There's little I like more than a decent vegetarian cookbook and several hours with which to bury myself in its contents. Persepolis, the latest offering from Peckham's cook, recipe writer and shopkeeper extraordinaire, Sally Butcher, is one such book. Mainly focused on middle-eastern recipes, with a smattering of African ones, it's a delight packed full of veggie inspiration and beautiful photography.
As well as the recipes there are some lovely stories - both from Islamic folklore and from Sally's own experience as a shopkeeper in Peckham, London. Many of the recipes have come from her customers and the book is a great insight both into Sally's life and cooking and into the varied culture of Peckham, which is home to a multitude of people from all over the world and is absolutely nothing like the Peckham of Only Fools and Horses.
Should you happen to be passing through Peckham don't miss the chance to visit her shop, also called Persepolis where you can enjoy a veggie lunch in the cafe at the back or pick up a jar of tahini, preserved lemons, some Iranian dried limes and a multitude of things you can't get anywhere else.
There are some lovely recipes in the book such as:
Somalian greens with peanuts and coffee
Rye berry pilaf with barberries and pistachios
However, I chose to make the potato kufteh (sometimes written as kofta or kofte) as it was a recipe that I thought there was at least a chance of my kids wanting to eat (two did, one didn't - which was to be expected). The recipe is kindly shared with the permission of Pavilion Books.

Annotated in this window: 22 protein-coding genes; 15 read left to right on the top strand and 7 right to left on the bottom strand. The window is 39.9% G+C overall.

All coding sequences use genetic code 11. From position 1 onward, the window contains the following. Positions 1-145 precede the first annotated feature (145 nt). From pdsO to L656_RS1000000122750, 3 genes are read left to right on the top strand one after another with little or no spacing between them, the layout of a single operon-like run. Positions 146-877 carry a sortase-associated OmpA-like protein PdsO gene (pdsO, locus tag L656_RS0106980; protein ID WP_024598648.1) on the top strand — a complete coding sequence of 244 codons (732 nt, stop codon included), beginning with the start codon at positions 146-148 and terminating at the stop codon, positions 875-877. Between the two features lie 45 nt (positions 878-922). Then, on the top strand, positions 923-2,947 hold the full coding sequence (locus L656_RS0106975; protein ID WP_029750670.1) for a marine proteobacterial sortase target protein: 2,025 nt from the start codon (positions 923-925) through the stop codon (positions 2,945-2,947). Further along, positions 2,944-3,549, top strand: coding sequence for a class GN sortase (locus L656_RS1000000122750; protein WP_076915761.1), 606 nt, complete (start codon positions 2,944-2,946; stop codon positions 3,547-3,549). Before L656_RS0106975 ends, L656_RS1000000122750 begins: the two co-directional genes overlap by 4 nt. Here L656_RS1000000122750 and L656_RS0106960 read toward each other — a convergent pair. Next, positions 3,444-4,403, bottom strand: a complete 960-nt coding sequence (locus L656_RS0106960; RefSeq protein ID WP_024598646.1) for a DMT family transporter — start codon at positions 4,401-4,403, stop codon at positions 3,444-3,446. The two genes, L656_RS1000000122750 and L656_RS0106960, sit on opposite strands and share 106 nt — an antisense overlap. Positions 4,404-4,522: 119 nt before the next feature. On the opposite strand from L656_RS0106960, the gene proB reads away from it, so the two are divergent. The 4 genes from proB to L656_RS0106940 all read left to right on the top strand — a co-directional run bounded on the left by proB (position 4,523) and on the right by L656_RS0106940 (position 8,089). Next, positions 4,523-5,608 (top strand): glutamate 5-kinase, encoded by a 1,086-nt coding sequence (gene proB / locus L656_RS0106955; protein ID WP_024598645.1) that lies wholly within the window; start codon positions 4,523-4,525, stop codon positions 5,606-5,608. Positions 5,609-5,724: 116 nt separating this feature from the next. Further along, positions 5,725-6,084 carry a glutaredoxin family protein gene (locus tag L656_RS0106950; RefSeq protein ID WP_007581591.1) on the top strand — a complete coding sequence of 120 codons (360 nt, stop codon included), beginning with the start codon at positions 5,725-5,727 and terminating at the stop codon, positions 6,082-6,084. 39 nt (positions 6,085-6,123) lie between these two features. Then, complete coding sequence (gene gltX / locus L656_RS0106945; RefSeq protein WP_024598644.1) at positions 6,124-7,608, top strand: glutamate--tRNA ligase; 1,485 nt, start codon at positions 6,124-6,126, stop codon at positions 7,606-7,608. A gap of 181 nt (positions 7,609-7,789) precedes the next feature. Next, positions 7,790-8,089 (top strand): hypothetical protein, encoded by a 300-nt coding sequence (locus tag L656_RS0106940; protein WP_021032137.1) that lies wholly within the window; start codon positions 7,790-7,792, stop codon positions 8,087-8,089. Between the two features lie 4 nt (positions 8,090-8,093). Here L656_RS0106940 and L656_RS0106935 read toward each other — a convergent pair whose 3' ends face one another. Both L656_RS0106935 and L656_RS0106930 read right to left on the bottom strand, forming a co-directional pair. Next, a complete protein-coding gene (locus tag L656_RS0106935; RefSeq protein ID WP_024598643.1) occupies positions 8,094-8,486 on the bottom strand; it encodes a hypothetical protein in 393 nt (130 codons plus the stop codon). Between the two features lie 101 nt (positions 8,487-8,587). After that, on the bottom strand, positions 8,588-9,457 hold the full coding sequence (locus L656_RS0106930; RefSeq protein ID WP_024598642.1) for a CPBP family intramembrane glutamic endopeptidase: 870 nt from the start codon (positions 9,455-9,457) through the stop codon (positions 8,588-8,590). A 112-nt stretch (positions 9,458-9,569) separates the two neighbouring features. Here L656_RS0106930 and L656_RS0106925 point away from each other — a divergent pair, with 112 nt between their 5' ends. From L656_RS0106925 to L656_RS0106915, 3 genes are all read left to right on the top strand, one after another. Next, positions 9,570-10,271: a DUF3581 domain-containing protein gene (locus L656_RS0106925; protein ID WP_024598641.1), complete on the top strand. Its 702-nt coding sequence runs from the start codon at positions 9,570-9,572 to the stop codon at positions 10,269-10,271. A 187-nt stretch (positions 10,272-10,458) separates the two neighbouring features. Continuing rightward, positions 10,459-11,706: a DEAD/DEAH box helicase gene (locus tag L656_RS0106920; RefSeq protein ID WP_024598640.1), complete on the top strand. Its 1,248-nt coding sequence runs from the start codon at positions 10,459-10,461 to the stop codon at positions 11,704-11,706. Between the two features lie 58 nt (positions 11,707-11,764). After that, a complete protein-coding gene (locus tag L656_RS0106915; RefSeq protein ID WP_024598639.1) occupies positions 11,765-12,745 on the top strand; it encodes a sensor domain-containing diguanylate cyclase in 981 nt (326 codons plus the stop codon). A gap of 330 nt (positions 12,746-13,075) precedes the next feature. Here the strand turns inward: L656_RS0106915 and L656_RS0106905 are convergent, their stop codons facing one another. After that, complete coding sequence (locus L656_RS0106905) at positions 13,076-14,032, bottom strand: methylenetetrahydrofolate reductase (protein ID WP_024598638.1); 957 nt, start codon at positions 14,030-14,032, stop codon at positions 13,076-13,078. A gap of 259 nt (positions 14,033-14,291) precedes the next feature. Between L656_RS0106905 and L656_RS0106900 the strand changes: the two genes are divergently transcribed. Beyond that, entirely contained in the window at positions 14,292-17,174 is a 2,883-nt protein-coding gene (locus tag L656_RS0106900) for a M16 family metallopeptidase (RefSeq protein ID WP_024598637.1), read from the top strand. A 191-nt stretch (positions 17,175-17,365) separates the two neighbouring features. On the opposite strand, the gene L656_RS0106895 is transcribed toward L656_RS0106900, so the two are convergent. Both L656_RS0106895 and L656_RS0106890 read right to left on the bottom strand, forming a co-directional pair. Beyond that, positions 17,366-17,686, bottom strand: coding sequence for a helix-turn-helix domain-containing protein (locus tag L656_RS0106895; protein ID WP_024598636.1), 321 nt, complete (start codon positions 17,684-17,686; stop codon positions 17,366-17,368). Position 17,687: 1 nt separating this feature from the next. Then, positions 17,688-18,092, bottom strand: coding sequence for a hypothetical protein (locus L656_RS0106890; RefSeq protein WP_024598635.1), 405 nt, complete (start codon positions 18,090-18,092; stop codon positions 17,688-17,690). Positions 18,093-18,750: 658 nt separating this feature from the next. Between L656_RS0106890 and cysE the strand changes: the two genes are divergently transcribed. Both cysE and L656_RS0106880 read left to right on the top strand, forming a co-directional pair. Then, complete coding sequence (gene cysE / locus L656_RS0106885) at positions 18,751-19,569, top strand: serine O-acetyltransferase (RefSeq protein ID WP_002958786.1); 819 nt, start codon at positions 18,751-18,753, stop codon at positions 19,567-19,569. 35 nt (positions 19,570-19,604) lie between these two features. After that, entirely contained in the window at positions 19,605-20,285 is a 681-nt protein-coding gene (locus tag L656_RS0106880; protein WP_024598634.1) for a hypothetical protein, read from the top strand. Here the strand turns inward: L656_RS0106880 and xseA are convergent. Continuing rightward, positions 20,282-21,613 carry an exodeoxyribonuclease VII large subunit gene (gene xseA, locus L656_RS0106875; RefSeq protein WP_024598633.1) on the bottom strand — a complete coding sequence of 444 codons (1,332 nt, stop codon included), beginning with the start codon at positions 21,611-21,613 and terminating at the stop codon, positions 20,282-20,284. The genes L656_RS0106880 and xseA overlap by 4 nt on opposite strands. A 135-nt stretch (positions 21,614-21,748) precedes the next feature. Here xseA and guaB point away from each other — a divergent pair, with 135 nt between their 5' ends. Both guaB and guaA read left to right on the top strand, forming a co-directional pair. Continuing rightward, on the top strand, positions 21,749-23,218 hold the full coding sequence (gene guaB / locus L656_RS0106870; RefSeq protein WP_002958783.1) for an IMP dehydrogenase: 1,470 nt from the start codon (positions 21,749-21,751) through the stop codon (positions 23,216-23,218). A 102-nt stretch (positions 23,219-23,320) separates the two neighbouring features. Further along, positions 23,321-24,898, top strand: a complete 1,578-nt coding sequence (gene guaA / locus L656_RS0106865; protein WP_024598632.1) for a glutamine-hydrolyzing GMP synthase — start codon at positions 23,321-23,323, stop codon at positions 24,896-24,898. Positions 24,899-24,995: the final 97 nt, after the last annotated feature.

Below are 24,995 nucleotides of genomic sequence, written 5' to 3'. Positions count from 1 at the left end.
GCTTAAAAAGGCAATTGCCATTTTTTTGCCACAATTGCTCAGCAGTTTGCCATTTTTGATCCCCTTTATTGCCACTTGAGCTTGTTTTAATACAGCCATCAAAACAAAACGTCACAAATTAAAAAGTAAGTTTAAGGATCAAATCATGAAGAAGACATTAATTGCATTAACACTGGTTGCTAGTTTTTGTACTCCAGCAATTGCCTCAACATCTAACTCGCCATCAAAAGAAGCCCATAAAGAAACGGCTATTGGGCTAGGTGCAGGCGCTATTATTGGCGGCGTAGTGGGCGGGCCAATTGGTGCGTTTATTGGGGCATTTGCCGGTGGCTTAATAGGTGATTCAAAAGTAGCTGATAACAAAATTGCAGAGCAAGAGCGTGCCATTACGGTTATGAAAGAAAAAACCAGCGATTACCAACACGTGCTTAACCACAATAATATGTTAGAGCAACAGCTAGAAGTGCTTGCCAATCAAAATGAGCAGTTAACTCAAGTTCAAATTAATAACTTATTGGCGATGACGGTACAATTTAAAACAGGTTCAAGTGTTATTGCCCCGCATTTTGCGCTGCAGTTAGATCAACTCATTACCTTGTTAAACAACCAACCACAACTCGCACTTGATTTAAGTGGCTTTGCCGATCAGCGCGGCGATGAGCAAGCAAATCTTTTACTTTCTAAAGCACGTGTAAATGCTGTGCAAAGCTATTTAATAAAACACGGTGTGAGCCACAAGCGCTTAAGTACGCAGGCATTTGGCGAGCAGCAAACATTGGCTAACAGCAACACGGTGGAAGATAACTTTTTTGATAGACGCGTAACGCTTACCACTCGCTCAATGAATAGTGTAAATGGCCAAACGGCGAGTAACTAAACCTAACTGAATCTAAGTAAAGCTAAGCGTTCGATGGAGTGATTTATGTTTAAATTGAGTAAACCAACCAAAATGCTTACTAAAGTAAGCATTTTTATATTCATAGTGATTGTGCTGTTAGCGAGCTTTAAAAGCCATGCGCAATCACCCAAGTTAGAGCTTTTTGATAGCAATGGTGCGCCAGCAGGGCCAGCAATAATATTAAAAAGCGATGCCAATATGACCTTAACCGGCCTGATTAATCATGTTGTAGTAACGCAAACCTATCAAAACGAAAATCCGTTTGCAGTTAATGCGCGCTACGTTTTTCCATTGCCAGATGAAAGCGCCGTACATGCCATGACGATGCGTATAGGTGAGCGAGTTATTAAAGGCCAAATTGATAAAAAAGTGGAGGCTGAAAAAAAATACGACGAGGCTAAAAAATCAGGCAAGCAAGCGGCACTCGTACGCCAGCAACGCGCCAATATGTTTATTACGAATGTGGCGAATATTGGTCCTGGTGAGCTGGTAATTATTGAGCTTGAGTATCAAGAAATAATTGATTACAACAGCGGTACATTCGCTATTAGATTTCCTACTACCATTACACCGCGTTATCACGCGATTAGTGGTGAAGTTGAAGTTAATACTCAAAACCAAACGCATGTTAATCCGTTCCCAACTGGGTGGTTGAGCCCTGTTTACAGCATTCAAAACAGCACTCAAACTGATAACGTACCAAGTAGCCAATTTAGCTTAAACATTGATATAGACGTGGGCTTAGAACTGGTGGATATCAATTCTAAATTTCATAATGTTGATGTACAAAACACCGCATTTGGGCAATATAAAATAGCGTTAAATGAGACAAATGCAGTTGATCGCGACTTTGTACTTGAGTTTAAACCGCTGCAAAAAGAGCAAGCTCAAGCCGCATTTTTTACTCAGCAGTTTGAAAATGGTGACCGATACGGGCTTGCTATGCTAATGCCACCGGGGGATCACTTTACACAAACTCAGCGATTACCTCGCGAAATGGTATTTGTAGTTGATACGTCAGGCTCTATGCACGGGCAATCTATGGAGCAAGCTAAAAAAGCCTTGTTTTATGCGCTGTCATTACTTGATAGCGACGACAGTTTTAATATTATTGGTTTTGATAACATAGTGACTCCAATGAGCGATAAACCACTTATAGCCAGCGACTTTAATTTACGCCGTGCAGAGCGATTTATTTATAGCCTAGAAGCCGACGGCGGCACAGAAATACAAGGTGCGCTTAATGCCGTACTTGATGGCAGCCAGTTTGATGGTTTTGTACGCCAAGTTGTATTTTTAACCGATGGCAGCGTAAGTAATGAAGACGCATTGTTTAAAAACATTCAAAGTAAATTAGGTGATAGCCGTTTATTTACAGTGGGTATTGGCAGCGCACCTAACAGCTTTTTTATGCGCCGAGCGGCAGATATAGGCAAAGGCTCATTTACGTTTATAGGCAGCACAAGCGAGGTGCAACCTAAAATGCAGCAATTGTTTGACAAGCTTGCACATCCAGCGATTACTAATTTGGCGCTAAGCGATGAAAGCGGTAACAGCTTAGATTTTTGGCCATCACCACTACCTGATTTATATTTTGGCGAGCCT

Here's how to make potato kufteh (recipe slightly adapted from the original one in Persepolis):
Oil, for frying
3 spring onions, finely chopped
1 small red pepper, finely diced
2 garlic cloves, minced
1 heaped tsp ras el hanout (I replaced with ground cumin as I didn't have ras el hanout)
2 medium potatoes, boiled until soft
2 tbsp tahini paste (or peanut butter)
1/2 tsp salt (I left this out as was feeding to the kids)
1/2 tsp ground black pepper
2 tbsp chickpea flour (gram flour)
2 tbsp white sesame seeds (I used a mixture of black and white)
1. Heat a little oil in a pan and fry the onions, pepper and garlic until soft. Add the ras el hanout (or cumin) and take off the heat.
2. Mash the potatoes with a little oil or butter then stir through the cooked onion and pepper mixture, the tahini and the salt and pepper. Mix well with a wooden spoon then using wet hands form into 12 walnut-sized balls.
3. Mix the chickpea flour with the sesame seeds and roll the kufteh in the mixture before frying them in a good glug of hot oil until golden brown.
4. Serve hot or cold with hummus and salad.
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Disclaimer: I was sent a copy of Persepolis for the purposes of this review. I haven't received any payment for this post and all opinions are honest and my own.
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